Like the philosophers that preceded him, Maimonides focused on the spirituality or incorporeality of deity, and his insistence on this teaching found expression in optical metaphors.  This expression, contrasting the physical and the spiritual eye, actually contradicts his teachings about the incorporeal nature of God.  Of course, Maimonides claimed to teach by deliberate contradictions, but this is perhaps one contradiction that was not deliberate.  By insisting on the exclusively spiritual vision of God, or "seeing" God through contemplation, Maimonides' argument recoils upon itself.  A pattern emerges in which prayer, spiritual vision, is inextricably bound to physical vision.  The more Maimonides persists in proving God's physical invisibility, the more his argument relies upon physical realities, such as the eye.
For example, Maimonides claims that:
The purpose of everyone endowed with intellect should be wholly directed to rejecting corporeality with respect to God, may He be exalted, and to considering all these apprehensions as intellectual, not sensory.[xv]

This invitation, however noble and well intentioned, raises unavoidable suspicions.  The more the philosophers fight against corporeality, the more their discourse is physically bound.  This is not, as it would seem, a failure on their part, but simply a reminder that if even the physical world exceeds human comprehension, then the spiritual world is light years away.  In other words, if philosophers fail to understand even the physical eye, how can they expect to understand the spiritual eye?  If philosophers cannot admit that reason is blind, how will they ever see by means of prayer?
            In the Mishneh Torah: The Book of Knowledge, Maimonides at least acknowledges his own blindness by quoting the prophet Isaiah:
'Eye hath not seen beside Thee, O God, what He prepareth for him that waiteth for Him.' (Is. 64:3); that is, the bliss which neither the eye of the prophet nor any one else but God, hath seen, He hath prepared for the man who waits for Him.  The sages say, 'All the prophets prophesied concerning the days of the Messiah.  But the world to come, 'no eye hath seen but Thine, O God'.[xvi]

Thus Maimonides' confesses that the acquisition of truth depends upon the opening of the spiritual eye, and receiving that which the closed spiritual eye or the weak physical eye cannot receive.  The opening and focusing of the spiritual eye is both strenuous and rewarding:
Man needs to subordinate all his soul's powers to thought, in the way we set forth in the previous chapter, and to set his sight on a single goal: the perception of God (may He be glorified and magnified), I mean, knowledge of Him, in so far as that lies within man's power.  He should direct all his actions, both when in motion and at rest, and all his conversation toward this goal so that none of his actions is in any way frivolous, I mean an action not leading to this goal.  For example, he should make his aim only the health of his body when he eats, drinks, sleeps, has sexual intercourse, is awake, and is in motion or at rest.  The purpose of his body's health is that the soul find its instruments healthy and sound in order that it can be directed toward the sciences and toward acquiring the moral and rational virtues, so that he might arrive at that goal.[xvii]

Maimonides teaches that the only way to know the truth is to direct all powers and faculties toward the source of the truth.  Only the man who "directs all the powers of his soul solely toward God"[xviii]  will obtain the truth.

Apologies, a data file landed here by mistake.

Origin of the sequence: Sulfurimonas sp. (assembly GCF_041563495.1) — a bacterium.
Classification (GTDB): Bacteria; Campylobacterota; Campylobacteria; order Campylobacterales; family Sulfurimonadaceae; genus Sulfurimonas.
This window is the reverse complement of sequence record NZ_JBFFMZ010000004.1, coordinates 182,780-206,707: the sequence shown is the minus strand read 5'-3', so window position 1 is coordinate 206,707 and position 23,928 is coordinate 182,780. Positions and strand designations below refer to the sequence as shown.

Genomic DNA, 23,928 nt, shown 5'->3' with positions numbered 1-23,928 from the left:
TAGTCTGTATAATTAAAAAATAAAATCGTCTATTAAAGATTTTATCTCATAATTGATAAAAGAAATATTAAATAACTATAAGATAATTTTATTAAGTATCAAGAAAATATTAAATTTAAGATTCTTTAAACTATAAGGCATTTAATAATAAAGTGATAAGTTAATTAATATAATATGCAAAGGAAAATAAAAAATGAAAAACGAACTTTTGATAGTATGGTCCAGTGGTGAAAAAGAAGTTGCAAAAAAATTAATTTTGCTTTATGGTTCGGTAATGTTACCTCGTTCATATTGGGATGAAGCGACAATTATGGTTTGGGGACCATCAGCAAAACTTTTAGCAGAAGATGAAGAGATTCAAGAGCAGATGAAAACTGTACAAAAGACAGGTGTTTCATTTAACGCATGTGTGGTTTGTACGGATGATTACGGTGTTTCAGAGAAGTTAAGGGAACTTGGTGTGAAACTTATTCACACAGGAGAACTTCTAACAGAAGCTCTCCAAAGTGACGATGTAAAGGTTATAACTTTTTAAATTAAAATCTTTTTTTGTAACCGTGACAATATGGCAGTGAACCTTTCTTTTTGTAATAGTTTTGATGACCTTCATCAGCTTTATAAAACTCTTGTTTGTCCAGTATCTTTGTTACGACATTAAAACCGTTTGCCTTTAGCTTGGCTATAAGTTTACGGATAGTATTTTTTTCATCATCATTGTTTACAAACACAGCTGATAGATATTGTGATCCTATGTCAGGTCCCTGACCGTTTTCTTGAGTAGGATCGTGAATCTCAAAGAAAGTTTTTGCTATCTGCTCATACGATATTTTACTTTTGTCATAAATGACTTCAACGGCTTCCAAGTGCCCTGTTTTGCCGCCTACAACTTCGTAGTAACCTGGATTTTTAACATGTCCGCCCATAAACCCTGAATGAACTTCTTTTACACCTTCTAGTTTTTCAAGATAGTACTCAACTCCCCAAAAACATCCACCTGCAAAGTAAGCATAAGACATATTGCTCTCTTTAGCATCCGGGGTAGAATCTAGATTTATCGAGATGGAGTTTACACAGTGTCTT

As with preceding philosophers, Maimonides includes physical appetites and passions among the parts of the soul that must be channeled.  This arduous work includes all of the rational soul, but is not limited to it, blind as it is.  It includes the physical and the whole body, but neither is it limited by these.  This work, the opening of the spiritual eye, which may be called prayer, lifts the veil that obscures our view of the things which are most evident of all.  The philosophers of medieval Judaism and Islam, implementing the ostensibly complex symbolism of the eye, actually demonstrate the plainness and simplicity required for receiving and understanding truth.  Just as the physical eye cannot see without light, neither can the spiritual eye see without prayer.

Works Cited and Consulted

Lindberg, David C. Studies in the History of Medieval Optics. London: Variorum
Reprints, 1983.

Macy, Dr. Jeffrey. Jewish and Islamic Theology and Philosophy in the Middle Ages.
Reader, Volume 1. Hebrew University School for Overseas Students.

Mahdi, Mushin and Ralph Lerner. Medieval Political Philosophy. Itahaca, NY:
Cornell University Press, 1963.

Moses Maimonides. The Guide of the Perplexed. Volume 1. Trans. Shlomo Pines.
Chicago: The University of Chicago Press, 1963.

Plotinus. On Beauty. Daedalus Boston: Fall 2002. Vol. 131, Iss. 4, pp. 27-34.

Rasheed, Roshdi. Encyclopedia of The History of Arabic Science. Vol. 2. London:
Routledge, 1996.

Smith, A. Mark. "What is the History of Medieval Optics Really About?" Proceedings
of the American Philosophical Society. Philadelphia: Jun 2004. Vol. 148, Iss. 2, pp. 180-194.

Strauss, Leo. "Persecution and the Art of Writing." Westport Connecticut: Greenwood
Press, 1988, pp. 7-21.

[i] Macy, pp. 17
[ii] Rashed, pp. 660
[iii] Ibid, pp. 646
[iv] Ibid, pp. 651
[v] Lindberg, pp. 427
[vi] Macy, pp. 15
[vii] Lindberg, pp. 142
[viii] Macy, pp. 58
[ix] Ibid, pp. 61
[x] Ibid, pp.19
[xi] Ibid, pp.20
[xii] Maimonides, Guide, pp. 7
[xiii] Ibid,  pp. 14
[xiv] Ibid,  pp. 28
[xv] Ibid,  pp. 61
[xvi] Macy, pp. 107
[xvii] Ibid, pp. 113
[xviii] Ibid, pp. 114